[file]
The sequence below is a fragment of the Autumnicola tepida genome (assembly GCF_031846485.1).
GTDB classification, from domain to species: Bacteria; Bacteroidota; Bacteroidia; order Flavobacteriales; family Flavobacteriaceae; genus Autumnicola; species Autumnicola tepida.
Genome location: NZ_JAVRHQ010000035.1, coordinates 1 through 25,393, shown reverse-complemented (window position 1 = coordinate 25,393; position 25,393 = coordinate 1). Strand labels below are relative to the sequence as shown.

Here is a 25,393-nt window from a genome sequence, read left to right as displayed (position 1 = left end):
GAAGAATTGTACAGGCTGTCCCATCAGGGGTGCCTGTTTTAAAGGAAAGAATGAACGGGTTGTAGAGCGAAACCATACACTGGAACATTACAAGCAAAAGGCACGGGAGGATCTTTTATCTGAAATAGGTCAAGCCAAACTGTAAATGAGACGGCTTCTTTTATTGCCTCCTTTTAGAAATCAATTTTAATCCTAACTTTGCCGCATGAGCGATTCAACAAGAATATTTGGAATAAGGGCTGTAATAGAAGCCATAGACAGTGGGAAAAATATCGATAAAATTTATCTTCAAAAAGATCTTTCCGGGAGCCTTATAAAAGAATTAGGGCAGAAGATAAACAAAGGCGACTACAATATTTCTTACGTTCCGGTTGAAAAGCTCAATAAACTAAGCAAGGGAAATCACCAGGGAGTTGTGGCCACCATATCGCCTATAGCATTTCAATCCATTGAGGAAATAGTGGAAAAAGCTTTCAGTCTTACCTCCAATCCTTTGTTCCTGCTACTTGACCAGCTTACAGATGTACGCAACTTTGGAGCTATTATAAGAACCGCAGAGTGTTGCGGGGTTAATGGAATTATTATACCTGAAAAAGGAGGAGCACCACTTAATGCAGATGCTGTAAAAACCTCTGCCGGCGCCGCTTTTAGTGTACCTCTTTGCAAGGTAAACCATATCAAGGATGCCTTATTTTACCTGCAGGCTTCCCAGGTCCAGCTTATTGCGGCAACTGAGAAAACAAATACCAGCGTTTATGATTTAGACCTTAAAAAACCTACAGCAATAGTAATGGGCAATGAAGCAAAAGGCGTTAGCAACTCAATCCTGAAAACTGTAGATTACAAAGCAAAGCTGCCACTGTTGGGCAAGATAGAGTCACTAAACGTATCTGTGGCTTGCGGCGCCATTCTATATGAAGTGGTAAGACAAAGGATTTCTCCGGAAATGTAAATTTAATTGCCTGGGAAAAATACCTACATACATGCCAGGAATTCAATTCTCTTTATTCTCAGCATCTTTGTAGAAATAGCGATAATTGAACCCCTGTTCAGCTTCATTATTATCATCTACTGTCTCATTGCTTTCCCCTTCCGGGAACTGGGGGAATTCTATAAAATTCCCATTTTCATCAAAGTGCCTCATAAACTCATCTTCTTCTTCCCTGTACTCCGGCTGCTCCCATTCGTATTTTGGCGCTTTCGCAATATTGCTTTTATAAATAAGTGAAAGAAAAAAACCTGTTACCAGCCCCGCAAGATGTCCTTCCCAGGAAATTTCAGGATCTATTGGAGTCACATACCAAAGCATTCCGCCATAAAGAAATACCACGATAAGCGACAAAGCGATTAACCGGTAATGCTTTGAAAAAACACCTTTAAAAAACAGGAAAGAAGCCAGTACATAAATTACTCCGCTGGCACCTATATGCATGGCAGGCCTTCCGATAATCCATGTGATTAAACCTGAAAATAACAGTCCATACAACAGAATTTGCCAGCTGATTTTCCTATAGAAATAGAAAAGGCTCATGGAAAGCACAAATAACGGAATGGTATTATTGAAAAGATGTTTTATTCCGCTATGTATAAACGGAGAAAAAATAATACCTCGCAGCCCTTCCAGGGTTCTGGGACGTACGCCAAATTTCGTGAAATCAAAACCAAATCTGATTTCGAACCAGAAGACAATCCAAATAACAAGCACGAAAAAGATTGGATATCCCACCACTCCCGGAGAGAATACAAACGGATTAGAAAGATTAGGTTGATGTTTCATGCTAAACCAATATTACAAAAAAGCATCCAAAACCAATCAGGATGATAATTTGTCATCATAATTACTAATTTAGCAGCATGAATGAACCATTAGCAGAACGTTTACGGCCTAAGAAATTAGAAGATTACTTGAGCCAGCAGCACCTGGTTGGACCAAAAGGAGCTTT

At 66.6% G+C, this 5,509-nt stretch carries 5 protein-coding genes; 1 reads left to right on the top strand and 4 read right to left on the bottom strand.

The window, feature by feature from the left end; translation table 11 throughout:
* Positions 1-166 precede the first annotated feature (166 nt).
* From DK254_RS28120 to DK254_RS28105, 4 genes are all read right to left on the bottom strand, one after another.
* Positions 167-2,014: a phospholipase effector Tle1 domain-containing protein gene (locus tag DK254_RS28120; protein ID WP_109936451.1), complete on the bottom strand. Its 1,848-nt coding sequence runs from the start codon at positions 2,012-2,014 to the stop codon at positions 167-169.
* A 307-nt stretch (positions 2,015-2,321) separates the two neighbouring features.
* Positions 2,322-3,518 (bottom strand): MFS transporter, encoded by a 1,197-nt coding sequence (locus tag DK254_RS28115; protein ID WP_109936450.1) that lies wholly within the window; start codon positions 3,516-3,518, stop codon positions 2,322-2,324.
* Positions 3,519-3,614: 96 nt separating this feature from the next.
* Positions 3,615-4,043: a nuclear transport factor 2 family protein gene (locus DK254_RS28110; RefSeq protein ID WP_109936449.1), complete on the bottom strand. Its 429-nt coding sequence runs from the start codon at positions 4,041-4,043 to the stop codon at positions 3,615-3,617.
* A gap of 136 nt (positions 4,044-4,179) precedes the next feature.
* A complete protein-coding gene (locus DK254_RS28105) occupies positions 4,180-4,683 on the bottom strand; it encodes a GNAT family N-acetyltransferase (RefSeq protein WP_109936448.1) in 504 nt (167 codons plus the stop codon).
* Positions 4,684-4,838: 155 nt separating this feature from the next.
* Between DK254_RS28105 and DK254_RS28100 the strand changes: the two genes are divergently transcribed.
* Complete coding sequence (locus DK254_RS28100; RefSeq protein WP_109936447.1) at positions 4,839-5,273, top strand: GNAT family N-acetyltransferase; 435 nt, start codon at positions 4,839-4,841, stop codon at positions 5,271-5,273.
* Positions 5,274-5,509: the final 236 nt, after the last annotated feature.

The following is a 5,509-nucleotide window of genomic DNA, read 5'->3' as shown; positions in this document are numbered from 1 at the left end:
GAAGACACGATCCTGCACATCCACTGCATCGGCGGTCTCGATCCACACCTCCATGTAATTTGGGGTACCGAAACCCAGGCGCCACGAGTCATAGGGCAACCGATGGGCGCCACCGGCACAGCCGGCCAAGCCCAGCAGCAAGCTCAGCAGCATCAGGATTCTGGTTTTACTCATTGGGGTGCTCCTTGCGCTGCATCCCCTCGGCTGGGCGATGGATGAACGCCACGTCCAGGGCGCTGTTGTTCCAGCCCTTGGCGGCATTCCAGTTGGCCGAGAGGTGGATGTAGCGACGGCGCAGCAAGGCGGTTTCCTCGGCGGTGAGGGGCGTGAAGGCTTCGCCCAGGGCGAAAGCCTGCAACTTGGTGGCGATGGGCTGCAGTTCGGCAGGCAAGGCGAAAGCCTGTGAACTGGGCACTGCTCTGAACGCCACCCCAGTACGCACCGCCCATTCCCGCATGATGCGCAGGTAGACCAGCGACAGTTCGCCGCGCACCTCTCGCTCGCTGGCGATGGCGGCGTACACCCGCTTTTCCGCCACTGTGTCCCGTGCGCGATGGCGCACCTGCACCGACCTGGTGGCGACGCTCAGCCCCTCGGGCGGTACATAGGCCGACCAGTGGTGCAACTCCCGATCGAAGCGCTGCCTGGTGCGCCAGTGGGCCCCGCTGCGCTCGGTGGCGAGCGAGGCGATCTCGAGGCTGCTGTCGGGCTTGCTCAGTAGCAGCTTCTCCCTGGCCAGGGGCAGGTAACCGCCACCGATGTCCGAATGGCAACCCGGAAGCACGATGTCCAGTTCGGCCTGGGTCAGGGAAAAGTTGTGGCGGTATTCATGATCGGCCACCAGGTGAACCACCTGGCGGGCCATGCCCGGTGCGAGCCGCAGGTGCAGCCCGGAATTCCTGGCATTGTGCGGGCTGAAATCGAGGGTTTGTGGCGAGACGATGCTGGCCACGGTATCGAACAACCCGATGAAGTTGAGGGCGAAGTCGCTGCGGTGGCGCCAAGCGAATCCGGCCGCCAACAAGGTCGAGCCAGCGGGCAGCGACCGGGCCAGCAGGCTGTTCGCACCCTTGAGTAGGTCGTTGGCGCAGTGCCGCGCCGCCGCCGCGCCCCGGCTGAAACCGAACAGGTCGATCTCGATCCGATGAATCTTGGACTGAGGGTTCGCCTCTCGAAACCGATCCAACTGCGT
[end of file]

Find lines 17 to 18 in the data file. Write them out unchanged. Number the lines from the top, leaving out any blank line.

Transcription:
* Positions 4,684-4,838: 155 nt separating this feature from the next.
* Between DK254_RS28105 and DK254_RS28100 the strand changes: the two genes are divergently transcribed.